Life goes in spirals, a spiritual friend told me long ago. You go around and around, and cover the same ground, over and over again. But if you are going in the right direction, growing in the right direction, you never come upon the same spot in the spiral at the same elevation. At each point, you hope, you are higher on the spiral. You have more perspective, more wisdom, more strength.
This year was the first my son did not go trick-or-treating, citing lack of costume but more aware, I suspect, of his status as teenage hero-- outstanding, betwixt and between, not old enough to party with adults, no longer young enough to be comfortable among the crowds of toddler princesses.
My daughter sauntered out in a cowgirl outfit, declining to be photographed ("She doesn't like paparazzi," a babysitter once quipped), old enough to walk un-shepherded with a set of friends just as confidently dressed and sure of their place in the world.
A phone message left by an old friend whose kids have shared Halloween with ours for a very long time, but not this year, and perhaps never again: "It was a good run while it lasted." Then the inevitable sigh.
My own place has now receded to homeowner sitting by the door with a package of Hershey's Caramel Kisses. For so long (it seemed), I walked with my children to keep them safe as they knocked and piped the ritual call. That has now gone forever.
Halloween always smells the same, somehow. Smell is my worst sense, but the air always smells the same at Halloween: a lingering, stale sweetness, of warm, damp leaf mulch, a compost of nostalgia and lost opportunity.
Or perhaps the smell is as if a thousand children opened a thousand Milky Way minis at the exact same time, letting free the corn syrup-heavy factory air that went into the package warm on an August afternoon and then cooled in storage, permanently changing the nature of its molecules so that it became what we would perceive as fall-like.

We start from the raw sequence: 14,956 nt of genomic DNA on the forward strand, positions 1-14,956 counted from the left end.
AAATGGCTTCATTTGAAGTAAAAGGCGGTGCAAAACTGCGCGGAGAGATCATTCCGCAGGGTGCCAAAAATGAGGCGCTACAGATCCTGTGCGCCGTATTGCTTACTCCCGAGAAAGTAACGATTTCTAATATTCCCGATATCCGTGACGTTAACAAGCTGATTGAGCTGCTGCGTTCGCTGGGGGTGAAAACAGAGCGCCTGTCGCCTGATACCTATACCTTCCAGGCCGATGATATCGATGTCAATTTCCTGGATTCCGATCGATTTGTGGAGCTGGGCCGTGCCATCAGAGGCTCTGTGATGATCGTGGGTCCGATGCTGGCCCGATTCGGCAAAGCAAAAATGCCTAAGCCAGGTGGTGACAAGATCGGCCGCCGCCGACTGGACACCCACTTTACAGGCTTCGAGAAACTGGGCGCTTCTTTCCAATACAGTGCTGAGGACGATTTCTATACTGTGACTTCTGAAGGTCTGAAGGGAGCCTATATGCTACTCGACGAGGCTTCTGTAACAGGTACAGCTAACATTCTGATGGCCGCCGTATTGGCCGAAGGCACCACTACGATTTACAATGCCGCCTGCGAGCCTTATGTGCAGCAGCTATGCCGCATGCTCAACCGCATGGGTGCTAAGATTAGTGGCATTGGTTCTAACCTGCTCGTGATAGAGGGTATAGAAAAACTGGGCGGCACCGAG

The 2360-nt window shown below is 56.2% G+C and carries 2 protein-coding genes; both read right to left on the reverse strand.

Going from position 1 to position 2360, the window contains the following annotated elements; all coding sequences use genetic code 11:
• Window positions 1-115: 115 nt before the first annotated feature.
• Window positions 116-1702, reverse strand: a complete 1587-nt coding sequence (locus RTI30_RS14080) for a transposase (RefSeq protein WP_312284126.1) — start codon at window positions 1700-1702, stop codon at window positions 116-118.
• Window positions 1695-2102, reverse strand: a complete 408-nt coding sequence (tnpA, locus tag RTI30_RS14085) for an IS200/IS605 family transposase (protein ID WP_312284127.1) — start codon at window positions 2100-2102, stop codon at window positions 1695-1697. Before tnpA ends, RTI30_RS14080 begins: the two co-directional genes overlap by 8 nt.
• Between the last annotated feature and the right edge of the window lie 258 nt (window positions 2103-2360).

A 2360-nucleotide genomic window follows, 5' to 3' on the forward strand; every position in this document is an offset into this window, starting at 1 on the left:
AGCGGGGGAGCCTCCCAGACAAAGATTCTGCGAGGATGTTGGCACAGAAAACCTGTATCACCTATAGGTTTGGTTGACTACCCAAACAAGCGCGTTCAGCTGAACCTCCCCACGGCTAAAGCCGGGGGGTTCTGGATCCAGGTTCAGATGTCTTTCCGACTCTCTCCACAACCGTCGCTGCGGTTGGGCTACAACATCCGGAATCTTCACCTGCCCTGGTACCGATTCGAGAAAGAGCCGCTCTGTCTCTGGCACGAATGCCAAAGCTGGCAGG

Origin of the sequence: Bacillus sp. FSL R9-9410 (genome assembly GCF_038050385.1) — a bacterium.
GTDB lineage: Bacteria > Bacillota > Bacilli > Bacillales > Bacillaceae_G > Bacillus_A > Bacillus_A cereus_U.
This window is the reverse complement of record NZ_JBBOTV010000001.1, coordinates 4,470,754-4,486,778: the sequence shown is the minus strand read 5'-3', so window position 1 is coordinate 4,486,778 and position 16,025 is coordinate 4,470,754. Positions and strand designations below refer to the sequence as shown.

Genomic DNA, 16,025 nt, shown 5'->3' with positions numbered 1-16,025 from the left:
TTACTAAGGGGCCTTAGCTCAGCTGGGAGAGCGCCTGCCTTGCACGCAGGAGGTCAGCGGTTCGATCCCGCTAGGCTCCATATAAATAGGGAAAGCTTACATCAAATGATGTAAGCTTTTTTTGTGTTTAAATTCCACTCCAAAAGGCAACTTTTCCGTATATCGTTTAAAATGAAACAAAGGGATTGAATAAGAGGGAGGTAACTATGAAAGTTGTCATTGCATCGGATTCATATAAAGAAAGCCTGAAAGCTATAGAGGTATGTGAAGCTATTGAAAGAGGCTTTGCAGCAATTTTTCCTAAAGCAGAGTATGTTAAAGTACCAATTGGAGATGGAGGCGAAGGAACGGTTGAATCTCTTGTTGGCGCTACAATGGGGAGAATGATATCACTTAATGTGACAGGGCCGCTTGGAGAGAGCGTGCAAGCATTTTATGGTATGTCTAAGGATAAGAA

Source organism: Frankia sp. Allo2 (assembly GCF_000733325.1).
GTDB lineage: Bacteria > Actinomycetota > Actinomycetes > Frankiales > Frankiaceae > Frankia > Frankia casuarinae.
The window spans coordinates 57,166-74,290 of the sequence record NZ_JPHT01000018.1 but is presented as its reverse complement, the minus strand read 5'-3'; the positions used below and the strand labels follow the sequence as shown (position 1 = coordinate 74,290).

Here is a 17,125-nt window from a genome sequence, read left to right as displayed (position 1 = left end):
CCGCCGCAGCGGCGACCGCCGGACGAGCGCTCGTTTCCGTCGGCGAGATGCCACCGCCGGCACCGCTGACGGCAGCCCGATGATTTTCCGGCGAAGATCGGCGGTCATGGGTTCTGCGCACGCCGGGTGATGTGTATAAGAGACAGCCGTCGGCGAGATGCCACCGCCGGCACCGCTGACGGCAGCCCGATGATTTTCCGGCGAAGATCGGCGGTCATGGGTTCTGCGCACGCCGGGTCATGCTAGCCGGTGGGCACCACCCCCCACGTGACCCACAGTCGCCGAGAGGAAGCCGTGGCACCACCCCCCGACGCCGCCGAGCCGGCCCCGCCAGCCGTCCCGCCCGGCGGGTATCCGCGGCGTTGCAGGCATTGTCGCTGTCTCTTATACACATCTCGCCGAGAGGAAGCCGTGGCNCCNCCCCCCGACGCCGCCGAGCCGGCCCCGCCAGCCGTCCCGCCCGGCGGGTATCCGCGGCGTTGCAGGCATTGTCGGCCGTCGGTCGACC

Everything is new, and everything comes back again.
I suspect this feeling of spiral has something to do with the cyclical nature of traditional religion. Of course, there are natural cycles. Halloween began as Irish New Year, Samhain, and whenever another cycle has finished and a new one begins, we take stock. We jump across the gap between years, and cross our fingers that we won't fall in.
But no cycle is the same. Every time we come around, something has changed. At the least, we have grown a year older, and a year closer to death. For sure, some of our loved ones have met their end, or the loved ones of neighbors. This change is troubling, and out of our control. So that it is not just the fact of the cycle that makes us uneasy, but also that no cycle is lived in exactly the same way.
Last year, it seemed, I had just begun to make peace with the old Halloween. Before, I resented having to go through this forced observation of a cycle. For one year, I enjoyed it. Now I must adjust to something new: the forced retirement from the cycle.
But tomorrow, All Saints' Day, I will remind myself as I pass by my icon of St. John Chrysostom, patron of teachers and preachers, that there will be a day, one day, to complete all incompletions, to fulfill all cycles and all spirals, and to transform all doubt into joy.